Paid or payable – that is the question


Written on April 8, 2013 – 7:00 am | by Derek de Gannes

The Canada Revenue Agency (CRA) was recently asked to comment on whether it considers an amount was “payable” and evidenced by a promissory note thus deductible in the calculation of the income of a trust and added to the income of a minor child.

The CRA had the following comments:

- A promissory note is given and received as acknowledgement of the existence of and/or the conditional payment of a debt and does not create the debt.

- A promissory note should only be issued by a trust to a beneficiary as evidence of an amount payable to the beneficiary where the trust indenture (or relevant provincial legislation where the indenture is silent on the issue) permits the trustees of the trust to do so.

- Although a promissory note issued by a trust in respect of an amount payable to a beneficiary may be non-interest bearing, it must be payable on demand without restriction. Where the actual amount that is payable to a beneficiary is known before the end of the trust’s taxation year, the promissory note should also be delivered to the beneficiary before the end of the year.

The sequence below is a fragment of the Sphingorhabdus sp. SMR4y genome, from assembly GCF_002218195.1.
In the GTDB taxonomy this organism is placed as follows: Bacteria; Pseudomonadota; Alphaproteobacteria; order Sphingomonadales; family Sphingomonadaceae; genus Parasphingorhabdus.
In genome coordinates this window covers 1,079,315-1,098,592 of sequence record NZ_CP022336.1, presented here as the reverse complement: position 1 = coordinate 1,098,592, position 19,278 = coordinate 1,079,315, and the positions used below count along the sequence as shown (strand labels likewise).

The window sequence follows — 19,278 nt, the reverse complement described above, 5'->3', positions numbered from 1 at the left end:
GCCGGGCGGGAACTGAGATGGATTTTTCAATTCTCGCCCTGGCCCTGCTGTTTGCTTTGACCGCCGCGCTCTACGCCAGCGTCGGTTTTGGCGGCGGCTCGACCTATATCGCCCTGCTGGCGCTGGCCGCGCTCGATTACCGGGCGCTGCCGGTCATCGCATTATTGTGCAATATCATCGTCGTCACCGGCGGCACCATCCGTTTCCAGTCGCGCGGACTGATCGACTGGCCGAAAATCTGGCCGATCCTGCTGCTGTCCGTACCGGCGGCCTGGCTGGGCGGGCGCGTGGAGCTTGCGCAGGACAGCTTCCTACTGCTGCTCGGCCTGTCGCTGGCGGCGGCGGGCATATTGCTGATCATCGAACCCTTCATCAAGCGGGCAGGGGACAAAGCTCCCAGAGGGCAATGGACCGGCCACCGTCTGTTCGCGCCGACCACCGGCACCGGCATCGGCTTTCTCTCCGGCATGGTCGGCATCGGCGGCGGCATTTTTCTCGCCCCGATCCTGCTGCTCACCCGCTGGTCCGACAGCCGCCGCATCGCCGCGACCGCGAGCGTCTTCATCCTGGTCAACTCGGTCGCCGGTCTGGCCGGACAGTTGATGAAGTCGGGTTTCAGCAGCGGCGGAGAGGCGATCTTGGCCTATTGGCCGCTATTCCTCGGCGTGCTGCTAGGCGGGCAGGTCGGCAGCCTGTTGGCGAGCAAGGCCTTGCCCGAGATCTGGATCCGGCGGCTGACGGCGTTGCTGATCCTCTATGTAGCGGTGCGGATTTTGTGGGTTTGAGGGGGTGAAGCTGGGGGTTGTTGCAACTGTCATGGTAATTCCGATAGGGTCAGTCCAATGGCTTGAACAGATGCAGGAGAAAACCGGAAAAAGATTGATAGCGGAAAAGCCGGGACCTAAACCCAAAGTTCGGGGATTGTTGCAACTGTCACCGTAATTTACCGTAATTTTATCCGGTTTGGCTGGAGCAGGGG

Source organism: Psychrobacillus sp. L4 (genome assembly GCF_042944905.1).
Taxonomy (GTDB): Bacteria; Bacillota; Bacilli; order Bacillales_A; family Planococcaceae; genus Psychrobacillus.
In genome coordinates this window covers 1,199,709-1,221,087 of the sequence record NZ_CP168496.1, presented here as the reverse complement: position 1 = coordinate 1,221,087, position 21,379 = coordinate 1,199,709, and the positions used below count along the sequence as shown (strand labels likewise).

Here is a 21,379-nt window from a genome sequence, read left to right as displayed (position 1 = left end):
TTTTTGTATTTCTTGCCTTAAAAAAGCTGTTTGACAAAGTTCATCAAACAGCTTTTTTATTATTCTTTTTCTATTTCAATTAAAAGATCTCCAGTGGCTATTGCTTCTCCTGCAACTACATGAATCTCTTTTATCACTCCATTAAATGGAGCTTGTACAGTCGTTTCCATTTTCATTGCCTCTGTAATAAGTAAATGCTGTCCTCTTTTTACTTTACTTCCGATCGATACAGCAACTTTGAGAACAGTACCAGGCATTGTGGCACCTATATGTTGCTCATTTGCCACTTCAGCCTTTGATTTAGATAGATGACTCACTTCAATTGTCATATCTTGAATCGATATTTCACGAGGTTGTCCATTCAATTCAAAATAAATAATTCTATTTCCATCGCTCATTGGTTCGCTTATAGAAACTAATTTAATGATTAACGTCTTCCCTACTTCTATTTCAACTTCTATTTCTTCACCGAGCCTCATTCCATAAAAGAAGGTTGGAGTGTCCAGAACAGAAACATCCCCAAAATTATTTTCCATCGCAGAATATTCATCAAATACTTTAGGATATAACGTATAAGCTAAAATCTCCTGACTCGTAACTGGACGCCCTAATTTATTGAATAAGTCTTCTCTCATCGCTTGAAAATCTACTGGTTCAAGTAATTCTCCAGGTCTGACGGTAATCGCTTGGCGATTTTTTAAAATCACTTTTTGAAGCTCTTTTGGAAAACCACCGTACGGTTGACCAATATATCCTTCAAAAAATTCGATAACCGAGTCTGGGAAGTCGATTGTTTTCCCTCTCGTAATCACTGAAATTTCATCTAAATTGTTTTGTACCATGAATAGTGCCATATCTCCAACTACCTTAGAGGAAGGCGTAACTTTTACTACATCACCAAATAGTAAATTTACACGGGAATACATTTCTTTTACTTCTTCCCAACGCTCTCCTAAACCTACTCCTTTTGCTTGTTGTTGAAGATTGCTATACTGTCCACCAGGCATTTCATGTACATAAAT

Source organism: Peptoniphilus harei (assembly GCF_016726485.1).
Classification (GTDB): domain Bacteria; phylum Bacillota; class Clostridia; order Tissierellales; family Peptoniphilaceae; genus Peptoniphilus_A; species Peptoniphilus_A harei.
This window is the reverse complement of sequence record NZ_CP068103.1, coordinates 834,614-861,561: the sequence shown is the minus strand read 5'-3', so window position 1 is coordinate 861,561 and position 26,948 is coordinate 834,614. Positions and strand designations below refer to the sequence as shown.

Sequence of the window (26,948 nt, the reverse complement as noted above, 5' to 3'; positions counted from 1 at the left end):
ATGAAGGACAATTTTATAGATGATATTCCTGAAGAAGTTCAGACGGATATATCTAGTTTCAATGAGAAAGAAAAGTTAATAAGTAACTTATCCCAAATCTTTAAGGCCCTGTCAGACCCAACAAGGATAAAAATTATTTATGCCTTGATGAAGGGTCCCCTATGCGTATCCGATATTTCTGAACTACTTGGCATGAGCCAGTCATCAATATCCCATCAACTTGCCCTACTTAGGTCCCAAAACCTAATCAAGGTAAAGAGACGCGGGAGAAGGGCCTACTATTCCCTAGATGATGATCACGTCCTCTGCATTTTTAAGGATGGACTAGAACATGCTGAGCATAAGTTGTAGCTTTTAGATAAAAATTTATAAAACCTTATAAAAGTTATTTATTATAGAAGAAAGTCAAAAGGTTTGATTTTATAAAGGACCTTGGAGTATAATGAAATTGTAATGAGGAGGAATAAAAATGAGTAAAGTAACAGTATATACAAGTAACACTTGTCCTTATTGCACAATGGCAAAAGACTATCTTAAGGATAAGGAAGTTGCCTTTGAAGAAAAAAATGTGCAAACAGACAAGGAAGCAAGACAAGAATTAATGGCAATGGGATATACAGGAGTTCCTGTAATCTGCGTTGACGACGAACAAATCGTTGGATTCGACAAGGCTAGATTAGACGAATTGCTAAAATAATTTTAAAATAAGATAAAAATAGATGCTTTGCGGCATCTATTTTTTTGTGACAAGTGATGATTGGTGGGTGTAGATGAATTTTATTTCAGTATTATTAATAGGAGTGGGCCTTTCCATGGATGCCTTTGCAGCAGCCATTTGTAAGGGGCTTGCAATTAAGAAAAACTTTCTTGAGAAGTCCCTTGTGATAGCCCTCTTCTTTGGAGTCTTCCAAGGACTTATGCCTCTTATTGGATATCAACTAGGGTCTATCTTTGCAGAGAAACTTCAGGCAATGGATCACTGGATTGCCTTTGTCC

- Where it is not possible to determine the actual amount that is payable to a beneficiary until after the end of the trust’s taxation year due to administrative delays in obtaining the necessary information, the promissory note should be delivered to the beneficiary as soon as the amount is quantified.

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